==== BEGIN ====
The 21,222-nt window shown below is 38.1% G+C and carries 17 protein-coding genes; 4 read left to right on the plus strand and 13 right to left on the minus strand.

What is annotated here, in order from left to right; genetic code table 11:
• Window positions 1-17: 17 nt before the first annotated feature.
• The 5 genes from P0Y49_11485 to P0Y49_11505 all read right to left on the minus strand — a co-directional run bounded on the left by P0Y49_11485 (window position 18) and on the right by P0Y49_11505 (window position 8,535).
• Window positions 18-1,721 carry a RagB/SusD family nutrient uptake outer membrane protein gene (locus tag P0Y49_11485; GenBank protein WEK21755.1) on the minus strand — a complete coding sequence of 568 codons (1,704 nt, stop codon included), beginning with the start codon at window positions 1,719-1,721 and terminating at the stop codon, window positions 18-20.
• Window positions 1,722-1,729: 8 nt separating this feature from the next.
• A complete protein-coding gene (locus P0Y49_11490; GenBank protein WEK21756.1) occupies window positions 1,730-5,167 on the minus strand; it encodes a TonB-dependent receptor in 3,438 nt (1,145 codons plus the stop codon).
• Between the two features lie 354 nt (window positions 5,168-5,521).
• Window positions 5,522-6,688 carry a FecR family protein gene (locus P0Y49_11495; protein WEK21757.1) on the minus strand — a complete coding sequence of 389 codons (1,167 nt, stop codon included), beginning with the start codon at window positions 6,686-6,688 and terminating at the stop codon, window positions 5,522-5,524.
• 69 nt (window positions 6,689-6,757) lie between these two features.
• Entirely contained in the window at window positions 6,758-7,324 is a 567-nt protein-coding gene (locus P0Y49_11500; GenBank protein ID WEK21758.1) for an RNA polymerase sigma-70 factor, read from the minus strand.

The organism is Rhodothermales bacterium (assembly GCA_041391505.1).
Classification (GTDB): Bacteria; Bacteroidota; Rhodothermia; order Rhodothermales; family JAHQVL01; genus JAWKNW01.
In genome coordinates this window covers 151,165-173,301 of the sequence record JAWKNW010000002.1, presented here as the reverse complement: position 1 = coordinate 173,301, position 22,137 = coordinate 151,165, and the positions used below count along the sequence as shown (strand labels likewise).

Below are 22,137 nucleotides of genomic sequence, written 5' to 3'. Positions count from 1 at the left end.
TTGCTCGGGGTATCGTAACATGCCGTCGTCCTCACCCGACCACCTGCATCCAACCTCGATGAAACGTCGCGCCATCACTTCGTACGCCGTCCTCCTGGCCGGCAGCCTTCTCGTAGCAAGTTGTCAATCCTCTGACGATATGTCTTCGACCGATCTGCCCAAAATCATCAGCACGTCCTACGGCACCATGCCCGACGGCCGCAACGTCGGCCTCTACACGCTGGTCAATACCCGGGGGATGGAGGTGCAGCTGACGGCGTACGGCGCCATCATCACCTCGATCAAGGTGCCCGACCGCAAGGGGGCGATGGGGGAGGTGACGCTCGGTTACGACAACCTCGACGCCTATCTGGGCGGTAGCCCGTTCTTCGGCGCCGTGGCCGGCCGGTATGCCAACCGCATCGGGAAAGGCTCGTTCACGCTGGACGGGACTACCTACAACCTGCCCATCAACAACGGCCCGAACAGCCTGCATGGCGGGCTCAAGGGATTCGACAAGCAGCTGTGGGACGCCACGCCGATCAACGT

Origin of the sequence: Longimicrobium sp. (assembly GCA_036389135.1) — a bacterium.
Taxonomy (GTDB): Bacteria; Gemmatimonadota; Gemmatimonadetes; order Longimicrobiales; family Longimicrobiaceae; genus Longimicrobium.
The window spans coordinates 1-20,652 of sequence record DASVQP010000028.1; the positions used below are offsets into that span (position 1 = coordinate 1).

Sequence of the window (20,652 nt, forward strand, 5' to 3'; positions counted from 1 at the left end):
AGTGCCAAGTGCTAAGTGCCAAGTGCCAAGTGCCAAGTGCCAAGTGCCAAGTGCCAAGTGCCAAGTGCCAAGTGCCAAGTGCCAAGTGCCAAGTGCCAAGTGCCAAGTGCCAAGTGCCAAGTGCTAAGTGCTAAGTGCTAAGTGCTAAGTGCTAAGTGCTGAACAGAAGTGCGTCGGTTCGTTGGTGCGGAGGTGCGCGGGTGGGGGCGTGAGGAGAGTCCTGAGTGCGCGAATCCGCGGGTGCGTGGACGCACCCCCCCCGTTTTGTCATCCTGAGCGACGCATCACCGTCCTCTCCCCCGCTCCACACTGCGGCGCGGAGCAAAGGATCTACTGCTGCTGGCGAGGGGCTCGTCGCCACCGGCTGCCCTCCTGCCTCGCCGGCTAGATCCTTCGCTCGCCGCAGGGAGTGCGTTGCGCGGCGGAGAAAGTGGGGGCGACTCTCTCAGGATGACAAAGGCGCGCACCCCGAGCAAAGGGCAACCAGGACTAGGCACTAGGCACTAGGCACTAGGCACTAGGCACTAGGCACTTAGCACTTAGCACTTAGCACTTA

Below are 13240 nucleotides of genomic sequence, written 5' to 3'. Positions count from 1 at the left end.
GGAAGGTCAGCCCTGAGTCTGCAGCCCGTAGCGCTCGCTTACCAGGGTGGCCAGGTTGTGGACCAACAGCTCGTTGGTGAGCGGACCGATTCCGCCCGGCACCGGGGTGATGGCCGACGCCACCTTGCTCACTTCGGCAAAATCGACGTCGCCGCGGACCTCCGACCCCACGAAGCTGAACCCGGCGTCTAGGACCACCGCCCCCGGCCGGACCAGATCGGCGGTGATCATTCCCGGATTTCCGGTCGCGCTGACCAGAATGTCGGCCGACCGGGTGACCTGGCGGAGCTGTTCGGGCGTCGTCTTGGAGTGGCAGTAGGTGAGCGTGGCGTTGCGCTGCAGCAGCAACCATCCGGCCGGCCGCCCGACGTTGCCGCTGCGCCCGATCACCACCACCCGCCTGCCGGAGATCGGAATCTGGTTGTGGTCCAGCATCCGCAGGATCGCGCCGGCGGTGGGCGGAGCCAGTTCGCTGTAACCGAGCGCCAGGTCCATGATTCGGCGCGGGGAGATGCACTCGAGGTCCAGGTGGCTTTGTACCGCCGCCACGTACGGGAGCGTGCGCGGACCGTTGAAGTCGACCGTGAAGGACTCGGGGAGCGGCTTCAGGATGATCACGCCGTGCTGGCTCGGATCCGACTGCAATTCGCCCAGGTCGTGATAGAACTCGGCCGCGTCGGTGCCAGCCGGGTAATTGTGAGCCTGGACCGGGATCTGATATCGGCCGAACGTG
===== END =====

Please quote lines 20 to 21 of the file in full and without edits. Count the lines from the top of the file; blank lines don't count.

Sequence of the window (20,652 nt, forward strand, 5' to 3'; positions counted from 1 at the left end):
AGTGCCAAGTGCTAAGTGCCAAGTGCCAAGTGCCAAGTGCCAAGTGCCAAGTGCCAAGTGCCAAGTGCCAAGTGCCAAGTGCCAAGTGCCAAGTGCCAAGTGCCAAGTGCCAAGTGCCAAGTGCTAAGTGCTAAGTGCTAAGTGCTAAGTGCTAAGTGCTGAACAGAAGTGCGTCGGTTCGTTGGTGCGGAGGTGCGCGGGTGGGGGCGTGAGGAGAGTCCTGAGTGCGCGAATCCGCGGGTGCGTGGACGCACCCCCCCCGTTTTGTCATCCTGAGCGACGCATCACCGTCCTCTCCCCCGCTCCACACTGCGGCGCGGAGCAAAGGATCTACTGCTGCTGGCGAGGGGCTCGTCGCCACCGGCTGCCCTCCTGCCTCGCCGGCTAGATCCTTCGCTCGCCGCAGGGAGTGCGTTGCGCGGCGGAGAAAGTGGGGGCGACTCTCTCAGGATGACAAAGGCGCGCACCCCGAGCAAAGGGCAACCAGGACTAGGCACTAGGCACTAGGCACTAGGCACTAGGCACTAGGCACTTAGCACTTAGCACTTAGCACTTA